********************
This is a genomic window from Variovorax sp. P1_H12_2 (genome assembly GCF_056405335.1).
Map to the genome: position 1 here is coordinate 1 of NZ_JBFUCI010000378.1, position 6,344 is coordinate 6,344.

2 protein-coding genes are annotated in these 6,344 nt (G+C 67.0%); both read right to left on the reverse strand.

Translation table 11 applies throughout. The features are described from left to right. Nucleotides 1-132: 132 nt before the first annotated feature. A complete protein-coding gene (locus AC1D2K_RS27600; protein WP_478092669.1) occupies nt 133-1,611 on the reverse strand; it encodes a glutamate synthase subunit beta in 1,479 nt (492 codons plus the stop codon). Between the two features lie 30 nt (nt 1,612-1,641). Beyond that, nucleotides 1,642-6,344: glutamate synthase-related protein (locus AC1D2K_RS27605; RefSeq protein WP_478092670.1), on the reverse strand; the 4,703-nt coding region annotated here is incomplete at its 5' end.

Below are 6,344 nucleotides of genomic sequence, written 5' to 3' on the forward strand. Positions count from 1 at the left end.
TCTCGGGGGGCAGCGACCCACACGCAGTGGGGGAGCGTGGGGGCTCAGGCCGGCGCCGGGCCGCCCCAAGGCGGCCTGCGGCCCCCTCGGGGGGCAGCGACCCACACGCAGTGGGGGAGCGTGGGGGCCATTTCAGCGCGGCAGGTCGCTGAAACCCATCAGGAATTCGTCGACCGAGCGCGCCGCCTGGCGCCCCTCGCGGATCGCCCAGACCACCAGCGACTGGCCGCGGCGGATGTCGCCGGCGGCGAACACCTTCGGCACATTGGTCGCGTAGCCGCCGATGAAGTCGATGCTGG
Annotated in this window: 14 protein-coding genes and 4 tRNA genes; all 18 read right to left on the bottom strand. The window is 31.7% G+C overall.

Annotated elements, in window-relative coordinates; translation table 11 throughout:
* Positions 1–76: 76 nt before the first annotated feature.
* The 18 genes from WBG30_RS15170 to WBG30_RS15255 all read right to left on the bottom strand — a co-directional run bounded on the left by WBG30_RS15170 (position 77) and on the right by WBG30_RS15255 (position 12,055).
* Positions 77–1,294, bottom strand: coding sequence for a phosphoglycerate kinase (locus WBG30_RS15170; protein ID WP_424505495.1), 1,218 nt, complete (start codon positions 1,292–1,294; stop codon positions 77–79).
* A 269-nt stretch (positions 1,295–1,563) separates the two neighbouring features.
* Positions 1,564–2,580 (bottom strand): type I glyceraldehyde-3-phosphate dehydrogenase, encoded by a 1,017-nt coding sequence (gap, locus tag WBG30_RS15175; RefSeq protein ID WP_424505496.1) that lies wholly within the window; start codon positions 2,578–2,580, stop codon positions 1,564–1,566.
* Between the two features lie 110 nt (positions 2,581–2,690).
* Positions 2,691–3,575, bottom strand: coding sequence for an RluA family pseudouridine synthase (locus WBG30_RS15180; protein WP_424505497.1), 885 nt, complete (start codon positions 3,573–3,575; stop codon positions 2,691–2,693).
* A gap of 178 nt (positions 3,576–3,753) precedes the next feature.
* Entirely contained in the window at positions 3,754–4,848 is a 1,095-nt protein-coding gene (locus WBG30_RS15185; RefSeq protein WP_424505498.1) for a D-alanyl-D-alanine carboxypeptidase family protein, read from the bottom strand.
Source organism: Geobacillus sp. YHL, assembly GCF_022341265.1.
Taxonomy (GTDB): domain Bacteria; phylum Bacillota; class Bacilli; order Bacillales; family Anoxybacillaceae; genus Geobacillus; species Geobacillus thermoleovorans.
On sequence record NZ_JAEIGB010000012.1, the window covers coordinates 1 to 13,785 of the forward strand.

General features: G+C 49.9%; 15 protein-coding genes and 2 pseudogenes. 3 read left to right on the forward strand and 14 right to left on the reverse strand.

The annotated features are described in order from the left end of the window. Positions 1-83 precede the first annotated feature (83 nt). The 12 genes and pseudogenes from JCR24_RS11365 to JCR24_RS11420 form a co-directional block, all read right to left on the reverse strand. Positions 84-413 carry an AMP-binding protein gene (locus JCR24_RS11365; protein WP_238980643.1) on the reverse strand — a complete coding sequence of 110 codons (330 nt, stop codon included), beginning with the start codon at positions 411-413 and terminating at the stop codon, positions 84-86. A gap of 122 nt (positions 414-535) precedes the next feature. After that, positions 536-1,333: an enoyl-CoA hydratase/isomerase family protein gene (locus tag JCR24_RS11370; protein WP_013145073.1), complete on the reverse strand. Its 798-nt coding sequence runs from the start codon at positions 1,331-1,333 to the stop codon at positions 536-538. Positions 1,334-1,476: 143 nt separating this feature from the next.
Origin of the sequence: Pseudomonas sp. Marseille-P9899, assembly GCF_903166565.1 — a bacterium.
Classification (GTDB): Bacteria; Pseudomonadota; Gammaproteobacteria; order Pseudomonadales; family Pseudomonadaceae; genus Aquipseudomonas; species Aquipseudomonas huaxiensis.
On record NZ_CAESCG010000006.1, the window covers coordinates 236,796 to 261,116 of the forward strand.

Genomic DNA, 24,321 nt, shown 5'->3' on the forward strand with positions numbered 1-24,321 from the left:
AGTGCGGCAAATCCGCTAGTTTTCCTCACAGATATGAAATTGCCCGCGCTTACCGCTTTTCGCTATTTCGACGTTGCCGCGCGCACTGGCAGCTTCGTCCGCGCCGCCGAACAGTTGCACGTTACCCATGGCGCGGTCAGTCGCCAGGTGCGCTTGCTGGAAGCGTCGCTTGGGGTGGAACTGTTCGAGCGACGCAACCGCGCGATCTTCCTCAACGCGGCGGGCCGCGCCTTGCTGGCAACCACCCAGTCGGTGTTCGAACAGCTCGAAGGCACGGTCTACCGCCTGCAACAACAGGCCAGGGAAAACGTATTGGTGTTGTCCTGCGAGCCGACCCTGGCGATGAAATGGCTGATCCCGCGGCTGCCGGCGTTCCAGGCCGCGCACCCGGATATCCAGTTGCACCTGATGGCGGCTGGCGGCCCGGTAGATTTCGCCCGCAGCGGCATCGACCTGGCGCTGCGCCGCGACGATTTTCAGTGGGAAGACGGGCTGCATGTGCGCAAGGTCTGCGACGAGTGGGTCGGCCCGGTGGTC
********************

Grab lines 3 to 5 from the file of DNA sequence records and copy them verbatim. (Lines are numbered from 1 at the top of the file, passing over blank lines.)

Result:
2 protein-coding genes are annotated in these 6,344 nt (G+C 67.0%); both read right to left on the reverse strand.

Translation table 11 applies throughout. The features are described from left to right. Nucleotides 1-132: 132 nt before the first annotated feature. A complete protein-coding gene (locus AC1D2K_RS27600; protein WP_478092669.1) occupies nt 133-1,611 on the reverse strand; it encodes a glutamate synthase subunit beta in 1,479 nt (492 codons plus the stop codon). Between the two features lie 30 nt (nt 1,612-1,641). Beyond that, nucleotides 1,642-6,344: glutamate synthase-related protein (locus AC1D2K_RS27605; RefSeq protein WP_478092670.1), on the reverse strand; the 4,703-nt coding region annotated here is incomplete at its 5' end.

Below are 6,344 nucleotides of genomic sequence, written 5' to 3' on the forward strand. Positions count from 1 at the left end.